• For the "Development" Category it is enough to be sure all the major sections are checked off
    • For the "Base System" category be sure that All but the "OpenFabrics" categories are checked. All options within "System Tools" and X Windows System" should be checked.
    • "Virtualization" can be left blank unless the server is being used as a virtualization host.
    • If the machine will be used for things like web browsing and email it is a good idea to select all options under "Languages".
    • NOTE: if this server is being used for a very specific purpose such as tape backups, or DHCP, there is no need to install all of the additional libraries. These libraries/apps all come in hands when the machine is being used as a timeshare/compute/thin client/desktop type machine.
  12. Click next/ok until the installation begins. If using the install DVD there should be no need to switch CDs. Once finished click to reboot the system and remove the install media.
  13. Post install options
    • After the Linux OS has booted you will be presented with a welcome screen. Click Agree to the License and click Next.
    • Enable the firewall with access to SSH, Click Next
    • Disable SELinux, Click Next, Click "Yes"
    • Select the correct Date and Time and Click Next
    • Do not register with RHN. That step will happen in the "Post Install Configuration" section.
    • Do not create any accounts.
    • Click Try Sound Test, Then Click Next
    • Click next for the Additional CDs Section
    • Click next to end Setup and Reboot System

Uninterruptible Power Supplies (UPS)

Introduction

CSE supports a variety of UPSs which provid power backup and sanitation for a number operational, research and academic services.

Uninterruptible Power Supplies (UPSes) keep electrical hardware running for some period of time when house power fails.

Troubleshooting

New Batteries

See the attached pictures for batery wiring configs

UPSes

Location Rack Model # Serial # Battery
Bell 247 CAB-BELL-247-02 DL 3000 RM QSO240211229 APC Replacement Battery Cartridge #12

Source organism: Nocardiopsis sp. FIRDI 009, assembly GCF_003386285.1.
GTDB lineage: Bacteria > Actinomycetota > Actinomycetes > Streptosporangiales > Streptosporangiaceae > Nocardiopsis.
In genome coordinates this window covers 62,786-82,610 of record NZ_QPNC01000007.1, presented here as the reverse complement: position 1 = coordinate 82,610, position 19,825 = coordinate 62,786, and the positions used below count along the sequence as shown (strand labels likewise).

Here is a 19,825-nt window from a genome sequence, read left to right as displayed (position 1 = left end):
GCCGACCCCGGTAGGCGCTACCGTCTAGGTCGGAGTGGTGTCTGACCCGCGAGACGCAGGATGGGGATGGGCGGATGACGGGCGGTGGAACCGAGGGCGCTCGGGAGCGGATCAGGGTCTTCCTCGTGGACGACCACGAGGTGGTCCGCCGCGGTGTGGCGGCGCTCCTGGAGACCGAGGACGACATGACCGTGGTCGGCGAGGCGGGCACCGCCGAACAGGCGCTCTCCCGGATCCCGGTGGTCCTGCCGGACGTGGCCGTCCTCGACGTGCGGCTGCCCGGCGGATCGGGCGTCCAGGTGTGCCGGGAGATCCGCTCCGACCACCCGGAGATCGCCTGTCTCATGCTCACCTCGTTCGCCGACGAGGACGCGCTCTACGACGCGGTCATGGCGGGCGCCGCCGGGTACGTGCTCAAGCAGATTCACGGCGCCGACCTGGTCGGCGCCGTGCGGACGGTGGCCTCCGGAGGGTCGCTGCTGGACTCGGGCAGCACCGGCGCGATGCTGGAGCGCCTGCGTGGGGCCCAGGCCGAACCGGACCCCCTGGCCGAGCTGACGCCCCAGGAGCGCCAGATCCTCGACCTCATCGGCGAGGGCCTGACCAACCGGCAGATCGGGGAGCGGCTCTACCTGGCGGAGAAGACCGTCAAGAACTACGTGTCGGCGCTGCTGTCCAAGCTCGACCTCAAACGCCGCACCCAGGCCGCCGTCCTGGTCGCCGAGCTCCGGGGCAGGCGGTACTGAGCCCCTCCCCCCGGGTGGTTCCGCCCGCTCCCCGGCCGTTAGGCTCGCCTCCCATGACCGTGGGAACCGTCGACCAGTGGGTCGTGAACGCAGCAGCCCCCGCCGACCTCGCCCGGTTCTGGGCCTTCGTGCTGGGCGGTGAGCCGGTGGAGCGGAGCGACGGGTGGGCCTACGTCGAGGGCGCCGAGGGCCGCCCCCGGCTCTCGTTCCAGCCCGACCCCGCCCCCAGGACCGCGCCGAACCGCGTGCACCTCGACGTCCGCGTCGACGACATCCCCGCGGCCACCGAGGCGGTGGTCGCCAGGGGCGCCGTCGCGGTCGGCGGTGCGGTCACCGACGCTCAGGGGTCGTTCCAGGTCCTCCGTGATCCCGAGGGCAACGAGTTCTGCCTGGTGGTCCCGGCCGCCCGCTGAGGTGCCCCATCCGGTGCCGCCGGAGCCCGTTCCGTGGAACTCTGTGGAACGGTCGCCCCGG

Bell 247 CAB-BELL-247-02 DL 3000 RM QSO247110415 APC Replacement Battery Cartridge #12
Bell 247 CAB-BELL-247-04 DL 3000 RM QSO239110556 APC Replacement Battery Cartridge #12

Notes

  1. It's nice to have local vendors who sell replacement UPS batteries. UPS batteries are like car batteries, and are just as heavy. Shipping charges for replacement UPS batteries would be very expensive.
  2. The Battery provides free delivery! Learned this 11/16/2006.
  3. Dispose of spent batteries by calling Tony Oswald (EHS) for pickup and removal.
  4. When we buy new batteries, write the procurement date and warranty lifetime on the battery case with a Sharpie. Otherwise, we'll lose track of whether the batteries are duds that should be replaced under warranty.
  5. When dealing with UPS power compatibility issues, record the NEMA values from each plug and socket (e.g., WS-121 NEMA L5-30P, NEMA L5-20R 20A 125V Twist Plug).

People

  1. The Battery Store. Tim Caya, Patty Caya. 2086 Niagara Falls Blvd (across from the Original Pancake House), phone (716) 743-1554, fax (716) 743-1477.
  2. Pat Dennis. Manager, CIT Repair. Reliable source of help and expertise.
  3. Aeon Miller, Dell UPS Power Config Expert.

References

  1. http://en.wikipedia.org/wiki/Uninterruptible_power_supply
  2. http://batteryupgrade.apcc.com
  3. http://www.apc.com/support/contact/index.cfm
  4. http://www.apc.com/resource/include/techspec_index.cfm?base_sku=RBC12
  5. http://www.batterywholesale.com/battery-store/proddetail.html?prodID=645

CSE Draft Policies

Introduction